The Australian share market has ended modestly higher despite huge drops for lithium miners and electricity supplier Origin Energy.
After sinking slightly into negative territory in the early afternoon, the S&P/ASX200 index staged a late comeback to finish Wednesday up 22.8 points, or 0.32 per cent, to 7,234. The broader All Ordinaries closed 7.7 points higher at 7,462.9, a gain of 0.1 per cent.
"We finished with a bit of a flourish, pushed back into positive territory, which was great," said Australian Stock Report senior market analyst Ben Le Brun.
Mr Le Brun said the story of the day was the carnage in the lithium sector, which had been enjoying a strong year on demand from electric vehicle producers like Tesla Motors.
"Market darling" Pilbara Minerals plunged 22.0 per cent to a six-month low of $2.60, Allkem dropped by 15.4 per cent, Core Lithium was down 20.4 per cent and Liontown Resources fell 19.8 per cent.
"Some big moves, and some big drops," Mr Le Brun said. "It is a bit of a crowded trade, and very very popular, especially in the retail end of the market."
A research note from Goldman Sachs warning of a "sharp correction" in the price of lithium was being blamed for the rout, although Argentina setting a "reference price" for lithium exports and Chinese electric vehicle manufacturer BYD Co being in talks to buy six lithium mines in Africa could also be factors.
Meanwhile, Origin Energy had fallen 13.7 per cent to a two-month low of $5.91 after withdrawing guidance for fiscal 2023, saying coalminers had been unable to supply Origin's Eraring Power Station on the shore of Lake Macquarie in NSW with enough coal to operate normally.
"The recent material under-delivery of coal to Eraring results in lower output from the plant, additional replacement coal purchases at significantly higher prices, and is being exacerbated by coal delivery constraints via rail," Origin said.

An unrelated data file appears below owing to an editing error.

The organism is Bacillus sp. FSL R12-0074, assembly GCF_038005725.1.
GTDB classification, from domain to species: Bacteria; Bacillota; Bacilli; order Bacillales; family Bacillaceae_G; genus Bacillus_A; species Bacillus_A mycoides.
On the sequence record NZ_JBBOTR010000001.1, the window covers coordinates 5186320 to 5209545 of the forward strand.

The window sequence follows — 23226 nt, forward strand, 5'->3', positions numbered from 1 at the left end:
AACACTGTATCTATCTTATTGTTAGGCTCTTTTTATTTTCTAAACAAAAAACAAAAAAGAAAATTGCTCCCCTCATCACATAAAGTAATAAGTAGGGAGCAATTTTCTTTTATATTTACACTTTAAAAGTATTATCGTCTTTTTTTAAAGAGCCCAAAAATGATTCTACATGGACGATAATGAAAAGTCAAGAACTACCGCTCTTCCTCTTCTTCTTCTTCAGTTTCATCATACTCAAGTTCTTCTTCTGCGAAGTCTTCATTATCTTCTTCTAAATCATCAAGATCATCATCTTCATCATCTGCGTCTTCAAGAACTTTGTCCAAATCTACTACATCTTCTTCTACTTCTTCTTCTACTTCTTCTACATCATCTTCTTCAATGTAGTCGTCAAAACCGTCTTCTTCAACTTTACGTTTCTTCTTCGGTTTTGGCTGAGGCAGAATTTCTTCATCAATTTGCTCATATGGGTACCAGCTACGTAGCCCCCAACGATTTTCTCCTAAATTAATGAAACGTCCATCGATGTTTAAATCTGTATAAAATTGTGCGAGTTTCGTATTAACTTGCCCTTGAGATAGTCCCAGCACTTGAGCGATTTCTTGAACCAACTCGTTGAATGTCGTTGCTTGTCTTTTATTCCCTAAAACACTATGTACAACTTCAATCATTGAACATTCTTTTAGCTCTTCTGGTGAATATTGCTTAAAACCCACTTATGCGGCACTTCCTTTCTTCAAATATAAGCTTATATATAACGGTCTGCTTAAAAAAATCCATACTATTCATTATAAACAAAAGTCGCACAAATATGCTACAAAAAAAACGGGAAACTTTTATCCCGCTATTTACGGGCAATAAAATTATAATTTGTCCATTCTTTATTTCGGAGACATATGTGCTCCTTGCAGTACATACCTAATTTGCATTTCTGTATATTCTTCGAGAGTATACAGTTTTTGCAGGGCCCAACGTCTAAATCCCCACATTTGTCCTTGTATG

Eraring is Australia's biggest power station, and the under-delivery of coal meant Origin had to buy electricity at elevated prices on the spot market to meet customer demand.
"There is currently extreme volatility across commodity markets, driven by a combination of global energy supply and security concerns, exacerbated by the impact of the Russian invasion of Ukraine, with subsequent unprecedented increases in international energy prices including coal, gas and oil," Origin said.
Overall, seven of the ASX's 11 sectors were higher, with telecom gaining the most, 1.8 per cent, as Telstra climbed 3.1 per cent to $4.
Back in the material sector, goldminers were also lower, with Evolution down 3.9 per cent and Newcrest and Northern Star both falling by around two and a half per cent.
Base metals miners were also lower, while Boss Energy had fallen 6.2 per cent after making a final decision to restart production at its Honeymoon uranium mine in South Australia.
But the big iron ore miners had posted gains. BHP rose 2.3 per cent to $45.65, Fortescue was up 3.2 per cent to $20.76, and Rio Tinto was up 0.4 per cent to $114.91.
Woodside Energy was up 1.4 per cent to $30.19 after completing its merger with BHP's petroleum business.
The big banks were all higher, with Commonwealth climbing 2.3 per cent to $106.71, ANZ up 1.1 per cent to $25.31, Westpac advancing 1.0 per cent to $24.10 and NAB gaining 0.9 per cent to $31.55.
The Australian dollar was buying 71.83 US cents, from 71.85 US cents at Tuesday's close.
ON THE ASX:
The benchmark S&P/ASX200 index finished Wednesday up 22.8 points, or 0.32 per cent, to 7,234.0
The All Ordinaries index closed up 7.7 points, or 0.1 per cent, to 7,462.9.
One Australian dollar buys:
71.83 US cents, from 71.85 US cents when the ASX closed on Tuesday.
92.98 Japanese yen, from 91.94 yen.
66.94 Euro cents, from 66.89 cents.
56.98 British pence, from 56.97 pence.
110.46 NZ cents, from 109.89NZ cents.